JEDDAH, 11 January 2007 — The second Riyadh International Book Fair has been scheduled to take place from Feb. 27 to March 9, with organizers expecting about 500 publishing houses from the Arab world to attend.
“We are going to announce the schedule for the literary events in the coming week,” said Deputy Minister of Cultural Affairs Abdul Aziz Al-Subayyil. “We don’t want to announce names and cancel them later if they could not make it at the times that are already fixed.”
This year’s fair will for the first time be organized wholly by the Ministry of Culture and Information. The ministry must approve the books being presented at the fair. Last year’s fair was organized by the Ministry of Higher Education.
The Riyadh fair this year is not scheduled to coincide with other international book fairs abroad. Many say this is a plus because it means no last-minute cancellations will occur as in the past at Jeddah’s book fair.
“We are currently working with the Ministry of Higher Education at a couple of our organizational committees to learn from their past experience,” said Al-Subayyil.
The ministry has yet to announce details about the fair’s location. It will be posted at the fair’s website: www.riyadhbookfair.org. Details including which days will be reserved for families only should be announced soon.
Like last year’s book fair, peripheral events, including lectures and readings, will take place.
Last year’s book fair in Riyadh was considered a success because Saudi writers and intellectuals were invited at the ministry’s expense from all parts of the Kingdom. Around 200 Saudi writers and academics of both sexes attended the 10-day event.
For the first time last year, women writers were allowed to attend book-signing ceremonies.
Poet Fawziya Abu Khaled and writer Alaa Al-Hathloul were the first Saudi women to receive that privilege, but some men identifying themselves as members of the Commission for the Promotion of Virtue and Prevention of Vice shouted down the women with invectives. They were accused of being immoral for not covering their faces, even though they were modestly dressed, wearing hijab, and signing books for an audience of female fans. There were several other similar incidences at the fair.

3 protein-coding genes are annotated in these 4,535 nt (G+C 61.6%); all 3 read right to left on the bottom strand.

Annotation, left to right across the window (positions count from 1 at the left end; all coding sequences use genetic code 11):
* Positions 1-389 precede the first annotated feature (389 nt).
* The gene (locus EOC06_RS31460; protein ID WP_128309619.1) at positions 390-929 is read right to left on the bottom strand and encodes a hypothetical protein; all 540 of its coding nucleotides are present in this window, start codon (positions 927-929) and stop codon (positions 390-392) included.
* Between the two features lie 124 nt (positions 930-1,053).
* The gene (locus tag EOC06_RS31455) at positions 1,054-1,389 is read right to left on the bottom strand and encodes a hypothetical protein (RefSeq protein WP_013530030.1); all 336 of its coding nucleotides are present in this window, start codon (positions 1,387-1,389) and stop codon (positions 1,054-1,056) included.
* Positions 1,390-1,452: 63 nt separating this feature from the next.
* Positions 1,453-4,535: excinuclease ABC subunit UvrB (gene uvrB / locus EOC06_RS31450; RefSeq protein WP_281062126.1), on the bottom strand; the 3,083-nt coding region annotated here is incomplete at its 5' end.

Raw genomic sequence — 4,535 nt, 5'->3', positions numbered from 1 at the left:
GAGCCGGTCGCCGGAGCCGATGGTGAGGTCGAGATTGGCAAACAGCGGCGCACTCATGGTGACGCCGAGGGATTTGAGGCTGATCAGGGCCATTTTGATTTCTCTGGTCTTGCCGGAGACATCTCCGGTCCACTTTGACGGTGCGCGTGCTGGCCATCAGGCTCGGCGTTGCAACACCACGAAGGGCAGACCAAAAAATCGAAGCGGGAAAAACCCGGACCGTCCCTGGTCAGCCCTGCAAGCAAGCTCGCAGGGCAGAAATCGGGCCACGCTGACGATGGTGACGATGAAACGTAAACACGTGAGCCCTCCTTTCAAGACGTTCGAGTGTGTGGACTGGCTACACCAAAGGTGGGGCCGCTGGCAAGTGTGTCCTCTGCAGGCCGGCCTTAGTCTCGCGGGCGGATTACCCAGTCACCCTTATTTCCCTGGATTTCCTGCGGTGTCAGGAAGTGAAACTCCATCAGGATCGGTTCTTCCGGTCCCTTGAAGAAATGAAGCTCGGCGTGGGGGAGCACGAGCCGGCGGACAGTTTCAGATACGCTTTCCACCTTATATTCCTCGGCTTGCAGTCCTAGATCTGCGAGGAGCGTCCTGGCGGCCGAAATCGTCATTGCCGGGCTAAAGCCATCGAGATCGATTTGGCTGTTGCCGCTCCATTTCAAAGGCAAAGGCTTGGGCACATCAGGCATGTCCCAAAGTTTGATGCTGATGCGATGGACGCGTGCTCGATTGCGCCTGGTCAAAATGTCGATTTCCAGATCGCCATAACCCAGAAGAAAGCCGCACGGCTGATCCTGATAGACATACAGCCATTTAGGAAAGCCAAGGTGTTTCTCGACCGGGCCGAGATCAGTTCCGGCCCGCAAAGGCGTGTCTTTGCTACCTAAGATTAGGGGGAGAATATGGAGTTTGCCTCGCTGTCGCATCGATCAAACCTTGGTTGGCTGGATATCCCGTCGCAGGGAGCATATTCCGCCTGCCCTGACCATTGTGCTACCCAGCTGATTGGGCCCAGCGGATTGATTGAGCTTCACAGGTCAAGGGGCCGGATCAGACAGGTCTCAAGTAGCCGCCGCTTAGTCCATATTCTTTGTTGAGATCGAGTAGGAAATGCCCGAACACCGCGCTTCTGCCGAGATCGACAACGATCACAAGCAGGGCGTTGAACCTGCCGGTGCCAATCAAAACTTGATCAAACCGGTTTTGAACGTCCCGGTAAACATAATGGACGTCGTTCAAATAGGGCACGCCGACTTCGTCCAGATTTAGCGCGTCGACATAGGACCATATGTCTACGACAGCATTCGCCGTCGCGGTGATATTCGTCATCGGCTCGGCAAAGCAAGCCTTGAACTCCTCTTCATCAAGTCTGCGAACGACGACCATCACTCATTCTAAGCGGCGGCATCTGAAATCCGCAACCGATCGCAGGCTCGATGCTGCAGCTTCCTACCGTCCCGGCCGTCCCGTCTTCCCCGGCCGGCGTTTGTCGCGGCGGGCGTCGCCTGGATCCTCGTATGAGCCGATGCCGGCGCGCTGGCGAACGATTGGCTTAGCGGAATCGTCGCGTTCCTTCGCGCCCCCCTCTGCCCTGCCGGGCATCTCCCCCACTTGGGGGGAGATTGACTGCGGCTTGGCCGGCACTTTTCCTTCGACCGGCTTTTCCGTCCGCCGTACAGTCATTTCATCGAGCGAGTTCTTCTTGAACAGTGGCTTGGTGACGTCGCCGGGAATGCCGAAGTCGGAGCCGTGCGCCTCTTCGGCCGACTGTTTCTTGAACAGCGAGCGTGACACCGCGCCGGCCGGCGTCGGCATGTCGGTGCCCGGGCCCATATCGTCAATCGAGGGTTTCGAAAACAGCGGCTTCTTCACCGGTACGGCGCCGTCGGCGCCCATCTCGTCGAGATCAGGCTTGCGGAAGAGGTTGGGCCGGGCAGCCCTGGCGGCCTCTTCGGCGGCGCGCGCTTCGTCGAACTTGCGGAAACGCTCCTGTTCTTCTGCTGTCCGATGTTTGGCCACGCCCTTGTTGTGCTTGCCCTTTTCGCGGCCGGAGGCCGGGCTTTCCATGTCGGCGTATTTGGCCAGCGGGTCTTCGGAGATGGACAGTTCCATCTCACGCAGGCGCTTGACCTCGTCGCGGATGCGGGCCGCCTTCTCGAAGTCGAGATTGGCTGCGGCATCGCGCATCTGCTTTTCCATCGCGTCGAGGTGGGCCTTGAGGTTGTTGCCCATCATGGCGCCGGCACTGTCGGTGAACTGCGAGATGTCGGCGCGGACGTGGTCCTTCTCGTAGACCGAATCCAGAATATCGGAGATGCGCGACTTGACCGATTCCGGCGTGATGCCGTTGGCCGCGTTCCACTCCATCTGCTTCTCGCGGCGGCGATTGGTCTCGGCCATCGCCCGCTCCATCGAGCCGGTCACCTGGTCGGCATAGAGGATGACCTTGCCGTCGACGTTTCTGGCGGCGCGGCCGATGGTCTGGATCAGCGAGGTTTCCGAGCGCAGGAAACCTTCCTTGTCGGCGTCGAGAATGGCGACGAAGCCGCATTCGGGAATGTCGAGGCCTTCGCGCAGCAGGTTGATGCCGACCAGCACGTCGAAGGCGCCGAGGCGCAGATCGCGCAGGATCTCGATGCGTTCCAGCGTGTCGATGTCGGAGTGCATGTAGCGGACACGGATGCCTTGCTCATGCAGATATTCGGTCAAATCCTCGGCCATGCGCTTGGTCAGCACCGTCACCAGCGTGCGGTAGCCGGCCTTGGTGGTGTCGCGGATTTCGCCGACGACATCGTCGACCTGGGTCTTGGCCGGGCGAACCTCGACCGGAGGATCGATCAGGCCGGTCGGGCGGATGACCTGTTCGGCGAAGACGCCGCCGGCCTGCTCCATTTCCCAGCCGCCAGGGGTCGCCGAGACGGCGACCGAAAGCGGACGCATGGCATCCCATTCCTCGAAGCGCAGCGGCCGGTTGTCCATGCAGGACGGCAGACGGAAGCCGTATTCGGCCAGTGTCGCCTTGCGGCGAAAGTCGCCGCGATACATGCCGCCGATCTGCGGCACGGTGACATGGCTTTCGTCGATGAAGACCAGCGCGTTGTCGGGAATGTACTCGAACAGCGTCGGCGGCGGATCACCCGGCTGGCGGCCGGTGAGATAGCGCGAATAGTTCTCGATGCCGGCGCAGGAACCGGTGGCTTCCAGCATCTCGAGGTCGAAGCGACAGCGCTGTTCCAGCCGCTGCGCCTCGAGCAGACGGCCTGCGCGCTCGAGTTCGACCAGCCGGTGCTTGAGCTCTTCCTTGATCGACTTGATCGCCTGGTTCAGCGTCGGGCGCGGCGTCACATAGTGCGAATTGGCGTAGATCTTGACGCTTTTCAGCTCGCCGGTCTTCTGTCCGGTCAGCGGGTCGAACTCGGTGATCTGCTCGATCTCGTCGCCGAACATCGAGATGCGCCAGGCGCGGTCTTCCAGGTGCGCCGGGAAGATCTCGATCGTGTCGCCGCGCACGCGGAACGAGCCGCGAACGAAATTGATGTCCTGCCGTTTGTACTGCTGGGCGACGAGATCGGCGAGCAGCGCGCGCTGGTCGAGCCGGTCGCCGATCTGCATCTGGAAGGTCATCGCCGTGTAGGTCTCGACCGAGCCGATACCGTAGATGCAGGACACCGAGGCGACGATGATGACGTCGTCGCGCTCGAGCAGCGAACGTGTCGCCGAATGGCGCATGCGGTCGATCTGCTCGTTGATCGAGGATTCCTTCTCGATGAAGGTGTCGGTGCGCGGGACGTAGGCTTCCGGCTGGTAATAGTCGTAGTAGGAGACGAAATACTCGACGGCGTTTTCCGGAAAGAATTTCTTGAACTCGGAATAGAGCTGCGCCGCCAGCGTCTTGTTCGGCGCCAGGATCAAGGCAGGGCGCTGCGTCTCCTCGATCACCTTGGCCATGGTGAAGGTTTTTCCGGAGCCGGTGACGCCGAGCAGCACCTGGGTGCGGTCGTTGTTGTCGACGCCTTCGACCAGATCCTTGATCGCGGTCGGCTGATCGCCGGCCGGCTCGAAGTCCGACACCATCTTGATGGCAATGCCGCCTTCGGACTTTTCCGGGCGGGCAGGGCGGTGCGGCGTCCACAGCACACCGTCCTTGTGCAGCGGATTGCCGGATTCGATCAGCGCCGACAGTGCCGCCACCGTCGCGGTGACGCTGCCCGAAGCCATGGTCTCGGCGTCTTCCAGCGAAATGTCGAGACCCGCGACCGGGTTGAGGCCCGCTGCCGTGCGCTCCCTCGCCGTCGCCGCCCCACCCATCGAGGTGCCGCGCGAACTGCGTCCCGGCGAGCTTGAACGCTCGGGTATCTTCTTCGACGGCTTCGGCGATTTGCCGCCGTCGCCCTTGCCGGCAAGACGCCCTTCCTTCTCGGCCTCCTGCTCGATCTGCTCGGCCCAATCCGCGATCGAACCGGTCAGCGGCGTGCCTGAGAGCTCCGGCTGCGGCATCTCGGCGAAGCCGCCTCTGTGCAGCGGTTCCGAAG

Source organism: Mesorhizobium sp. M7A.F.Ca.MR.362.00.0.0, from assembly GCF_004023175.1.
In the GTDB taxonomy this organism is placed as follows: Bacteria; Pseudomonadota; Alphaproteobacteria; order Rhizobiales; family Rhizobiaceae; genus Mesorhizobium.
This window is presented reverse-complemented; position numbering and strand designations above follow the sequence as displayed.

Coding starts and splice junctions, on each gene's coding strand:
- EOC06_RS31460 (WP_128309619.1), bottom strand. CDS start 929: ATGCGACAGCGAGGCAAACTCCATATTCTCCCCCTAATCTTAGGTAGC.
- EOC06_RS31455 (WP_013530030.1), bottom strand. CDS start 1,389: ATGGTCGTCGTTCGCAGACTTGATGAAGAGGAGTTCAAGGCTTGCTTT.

Al-Subayyil expressed hope that the verbal clashes between conservatives on one side and intellectuals and book fans on the other wouldn’t take place this time. “We hope things will go well... The fair is open to all Saudis,” he added.
Despite the cultural clashes that occurred at the fair, it was the first high-profile opportunity for Saudis to purchase books that were previously unavailable in the Kingdom. In the past they would have had to casually carry books, or even smuggle them, into the country. In the past, book fairs have been an opportunity to buy titles which were not available at bookstores.
Al-Subayyil said the interest from Arab and foreign publishing houses is exceeding the fair’s current capacity to handle them.